The most common type of fulfillment centers ecommerce businesses outsource fulfillment to are known as a 3PL (Third Party Logistics). These professional fulfillment services handle every aspect of your order fulfillment.
(4) On-Demand Warehousing
Last but not least, we have on-demand warehousing, this allows businesses to rent available storage space for short durations at a time. A majority of these solutions are provided by technology companies that contract warehouses with excess, shared warehouse space to store your inventory.
This model can be great for seasonal sales or events. However, they don’t handle any part of the order fulfillment process themselves, on-demand warehousing is kind of like outsourcing fulfillment to a company that outsources it to others.
Garage And Living Room Ecommerce Warehouses
When you started your online store, you likely weren’t thinking of those things.
For those of you that are growing, now is the time to start thinking about ecommerce warehouse management.
Let’s address the question first. Why are so many merchants using garages and living rooms for warehouse storage?
(1) Their Business Operates At Home
If your whole ecommerce business operates from home, it makes sense to store your products at home as you’re first starting out. For starters, it allows you to keep a close eye on your stock. It allows you to pack and ship orders quickly. It allows you to easily receive inventory and store it. If you’re only making sales here and there, this system can work great. However, if orders are quickly growing, however, you may be finding it more and more difficult to store products.
(2) Don’t Need To Outsource
A lot of business owners don’t consider outsourcing warehousing. In fact, they also feel they’re too small to outsource. They don’t realize that outsourcing to a 3PL warehousing provider is an option. Many of them think warehousing services are for big retailers, but that is not the case.
(3) Warehousing Costs A Lot Of Money
Yes, it’s true, warehousing may costs more than it’s worth in your particular scenario. Some merchants prefer to be all hands on deck as it pertains to control over their warehouse. While that can be beneficial to an extent, if you want to grow, you’re going to need help. If you lease or purchase a warehouse, that can be a big investment, outsourcing may be a better, affordable option for you.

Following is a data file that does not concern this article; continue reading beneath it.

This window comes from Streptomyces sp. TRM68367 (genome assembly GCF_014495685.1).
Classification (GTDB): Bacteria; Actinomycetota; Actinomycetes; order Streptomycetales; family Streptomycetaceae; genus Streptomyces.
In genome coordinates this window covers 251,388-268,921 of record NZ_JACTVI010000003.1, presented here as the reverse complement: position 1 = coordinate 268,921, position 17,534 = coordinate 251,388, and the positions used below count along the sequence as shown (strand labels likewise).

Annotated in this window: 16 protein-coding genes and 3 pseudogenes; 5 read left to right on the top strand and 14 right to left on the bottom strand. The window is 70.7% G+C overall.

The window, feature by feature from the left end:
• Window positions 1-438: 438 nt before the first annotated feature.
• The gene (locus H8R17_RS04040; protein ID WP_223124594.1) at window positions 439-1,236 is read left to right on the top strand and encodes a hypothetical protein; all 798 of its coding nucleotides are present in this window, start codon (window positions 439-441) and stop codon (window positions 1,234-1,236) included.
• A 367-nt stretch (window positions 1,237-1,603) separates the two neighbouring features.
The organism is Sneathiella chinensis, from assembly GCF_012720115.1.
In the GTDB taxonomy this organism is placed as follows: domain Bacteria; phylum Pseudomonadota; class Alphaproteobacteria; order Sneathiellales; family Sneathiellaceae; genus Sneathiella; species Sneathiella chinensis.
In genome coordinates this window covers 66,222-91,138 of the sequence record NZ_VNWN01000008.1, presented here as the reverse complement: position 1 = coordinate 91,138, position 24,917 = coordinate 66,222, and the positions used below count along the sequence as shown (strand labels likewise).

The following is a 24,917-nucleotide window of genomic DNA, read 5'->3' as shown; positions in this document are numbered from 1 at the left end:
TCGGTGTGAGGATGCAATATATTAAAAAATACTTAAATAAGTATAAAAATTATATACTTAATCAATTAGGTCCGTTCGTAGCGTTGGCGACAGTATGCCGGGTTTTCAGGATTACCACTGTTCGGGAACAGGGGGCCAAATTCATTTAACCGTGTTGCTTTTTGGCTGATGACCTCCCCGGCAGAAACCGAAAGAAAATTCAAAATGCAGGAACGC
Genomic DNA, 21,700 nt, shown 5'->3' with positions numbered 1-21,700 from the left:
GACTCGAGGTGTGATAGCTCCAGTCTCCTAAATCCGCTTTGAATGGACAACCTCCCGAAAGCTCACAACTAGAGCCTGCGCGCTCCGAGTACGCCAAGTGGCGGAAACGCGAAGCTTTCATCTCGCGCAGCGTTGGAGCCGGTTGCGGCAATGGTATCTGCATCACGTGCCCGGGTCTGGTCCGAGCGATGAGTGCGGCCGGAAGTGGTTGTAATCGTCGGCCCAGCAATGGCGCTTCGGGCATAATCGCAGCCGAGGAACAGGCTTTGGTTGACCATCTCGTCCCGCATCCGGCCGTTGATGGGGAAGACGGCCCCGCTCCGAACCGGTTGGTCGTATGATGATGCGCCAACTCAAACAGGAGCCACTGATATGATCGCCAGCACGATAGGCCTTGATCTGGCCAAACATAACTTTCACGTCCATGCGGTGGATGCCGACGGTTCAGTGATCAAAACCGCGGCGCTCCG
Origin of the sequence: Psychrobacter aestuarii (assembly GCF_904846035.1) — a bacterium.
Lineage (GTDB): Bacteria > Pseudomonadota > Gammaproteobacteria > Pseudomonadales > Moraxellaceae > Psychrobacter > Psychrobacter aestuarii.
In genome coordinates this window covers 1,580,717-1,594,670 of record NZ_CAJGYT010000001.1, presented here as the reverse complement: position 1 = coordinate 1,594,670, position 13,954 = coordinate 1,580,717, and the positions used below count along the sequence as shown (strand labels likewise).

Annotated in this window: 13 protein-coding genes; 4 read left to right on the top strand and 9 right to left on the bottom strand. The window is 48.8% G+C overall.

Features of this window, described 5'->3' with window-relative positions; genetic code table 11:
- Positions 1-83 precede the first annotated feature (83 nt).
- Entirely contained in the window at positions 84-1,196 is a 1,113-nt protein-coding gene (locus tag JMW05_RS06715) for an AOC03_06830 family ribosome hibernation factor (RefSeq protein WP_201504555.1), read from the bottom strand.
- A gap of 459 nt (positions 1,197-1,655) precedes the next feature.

Benefits Of Warehousing Your Ecommerce Products
Warehousing can benefit ecommerce businesses, the size of your business may not matter. Here’s why we recommend warehousing for your products.
(1) Faster Shipping To Customers
Thanks to the Amazon Prime Effect, online shoppers expect to receive orders fast and cost effectively.
When you’re deciding where to store your inventory, you should definitely consider using multiple warehouses across the country. There’s a number of reasons you want to do this. One, if you can put your products closer to your customers, they’re going to receive orders faster. Secondly, if you’re closer to your customers, shipping costs will be less.
2. Optimizing Your Product Storage
Warehouses are specifically designed to store products. Your living room, garage, out building are not.
Ecommerce warehousing can improve the accuracy of inventory tracking and prevent lost items, among other things.
With the right warehouse management system in place, this can help you track inventory turnover rates and proactively reorder inventory.
(3) Save Time
For ecommerce merchants, time is a precious resource. Freeing up the time spent on searching through piles of products or playing storage Tetris allows you to focus instead on growing your business. Oftentimes, the time savings can offset the costs of warehousing; after all, time is money. Having more time to focus on the growth of your ecommerce business is never a bag thing.
(4) A Lot Less Stressful
Ecommerce warehousing is much more just product storage, rather it’s taking the huge list of warehousing responsibilities off your plate. That can be a huge relief for you. You need a great organized fulfillment process and knowing your products are being handled with care can be a huge uplift.
(5) Better Customer Experience
When your customers are receiving their orders fast and accurately, you’re going to see a boost with higher customer experiences. Never underestimate the important of customer service, it will definitely have a positive impact on your bottom line.
What Happens Without Ecommerce Warehouse Management
It doesn’t matter if you store inventory at home or you lease warehouse space, things can go wrong in a hurry if you don’t have proper warehouse and inventory management systems in place. Let’s take a quick look at what can happen when you don’t have proper warehouse management in your business.
(1) Wrong Products Get Shipped
If you’re not watching your inventory close, the wrong products can accidentally go out. If a new customer gets the wrong product, they’re very likely not to purchase from you again.
(2) Running Out Of Products